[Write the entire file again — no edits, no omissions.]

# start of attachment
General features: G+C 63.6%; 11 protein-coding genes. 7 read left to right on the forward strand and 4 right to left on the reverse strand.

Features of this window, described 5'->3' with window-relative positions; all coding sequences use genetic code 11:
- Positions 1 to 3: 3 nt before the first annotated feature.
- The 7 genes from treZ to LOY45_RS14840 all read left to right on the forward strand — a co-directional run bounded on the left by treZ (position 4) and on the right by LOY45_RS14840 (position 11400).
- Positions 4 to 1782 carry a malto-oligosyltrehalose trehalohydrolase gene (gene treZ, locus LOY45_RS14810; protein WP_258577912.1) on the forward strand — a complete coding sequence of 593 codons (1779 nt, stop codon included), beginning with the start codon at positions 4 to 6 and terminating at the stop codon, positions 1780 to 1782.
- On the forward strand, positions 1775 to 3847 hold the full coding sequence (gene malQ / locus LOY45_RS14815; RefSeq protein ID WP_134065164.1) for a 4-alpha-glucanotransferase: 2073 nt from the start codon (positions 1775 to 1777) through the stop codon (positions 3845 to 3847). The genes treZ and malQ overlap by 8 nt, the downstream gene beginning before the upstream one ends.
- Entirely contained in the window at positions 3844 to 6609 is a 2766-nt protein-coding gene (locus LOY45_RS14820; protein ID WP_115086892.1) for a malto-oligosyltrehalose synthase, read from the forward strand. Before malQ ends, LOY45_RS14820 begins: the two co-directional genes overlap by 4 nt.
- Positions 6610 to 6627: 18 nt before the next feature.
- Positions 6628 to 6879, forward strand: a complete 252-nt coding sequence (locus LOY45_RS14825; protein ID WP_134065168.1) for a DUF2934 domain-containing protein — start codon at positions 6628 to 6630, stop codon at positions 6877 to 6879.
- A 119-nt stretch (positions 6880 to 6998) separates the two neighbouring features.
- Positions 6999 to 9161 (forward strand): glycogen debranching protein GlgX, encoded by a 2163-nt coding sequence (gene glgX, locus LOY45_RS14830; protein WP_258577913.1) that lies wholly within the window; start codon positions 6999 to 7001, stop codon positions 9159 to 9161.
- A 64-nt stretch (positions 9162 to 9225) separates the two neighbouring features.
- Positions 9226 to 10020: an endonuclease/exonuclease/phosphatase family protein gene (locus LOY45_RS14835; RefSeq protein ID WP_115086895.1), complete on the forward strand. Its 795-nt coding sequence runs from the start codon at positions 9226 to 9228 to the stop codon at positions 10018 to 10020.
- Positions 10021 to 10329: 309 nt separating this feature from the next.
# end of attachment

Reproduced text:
General features: G+C 63.6%; 11 protein-coding genes. 7 read left to right on the forward strand and 4 right to left on the reverse strand.

Features of this window, described 5'->3' with window-relative positions; all coding sequences use genetic code 11:
- Positions 1 to 3: 3 nt before the first annotated feature.
- The 7 genes from treZ to LOY45_RS14840 all read left to right on the forward strand — a co-directional run bounded on the left by treZ (position 4) and on the right by LOY45_RS14840 (position 11400).
- Positions 4 to 1782 carry a malto-oligosyltrehalose trehalohydrolase gene (gene treZ, locus LOY45_RS14810; protein WP_258577912.1) on the forward strand — a complete coding sequence of 593 codons (1779 nt, stop codon included), beginning with the start codon at positions 4 to 6 and terminating at the stop codon, positions 1780 to 1782.
- On the forward strand, positions 1775 to 3847 hold the full coding sequence (gene malQ / locus LOY45_RS14815; RefSeq protein ID WP_134065164.1) for a 4-alpha-glucanotransferase: 2073 nt from the start codon (positions 1775 to 1777) through the stop codon (positions 3845 to 3847). The genes treZ and malQ overlap by 8 nt, the downstream gene beginning before the upstream one ends.
- Entirely contained in the window at positions 3844 to 6609 is a 2766-nt protein-coding gene (locus LOY45_RS14820; protein ID WP_115086892.1) for a malto-oligosyltrehalose synthase, read from the forward strand. Before malQ ends, LOY45_RS14820 begins: the two co-directional genes overlap by 4 nt.
- Positions 6610 to 6627: 18 nt before the next feature.
- Positions 6628 to 6879, forward strand: a complete 252-nt coding sequence (locus LOY45_RS14825; protein ID WP_134065168.1) for a DUF2934 domain-containing protein — start codon at positions 6628 to 6630, stop codon at positions 6877 to 6879.
- A 119-nt stretch (positions 6880 to 6998) separates the two neighbouring features.
- Positions 6999 to 9161 (forward strand): glycogen debranching protein GlgX, encoded by a 2163-nt coding sequence (gene glgX, locus LOY45_RS14830; protein WP_258577913.1) that lies wholly within the window; start codon positions 6999 to 7001, stop codon positions 9159 to 9161.
- A 64-nt stretch (positions 9162 to 9225) separates the two neighbouring features.
- Positions 9226 to 10020: an endonuclease/exonuclease/phosphatase family protein gene (locus LOY45_RS14835; RefSeq protein ID WP_115086895.1), complete on the forward strand. Its 795-nt coding sequence runs from the start codon at positions 9226 to 9228 to the stop codon at positions 10018 to 10020.
- Positions 10021 to 10329: 309 nt separating this feature from the next.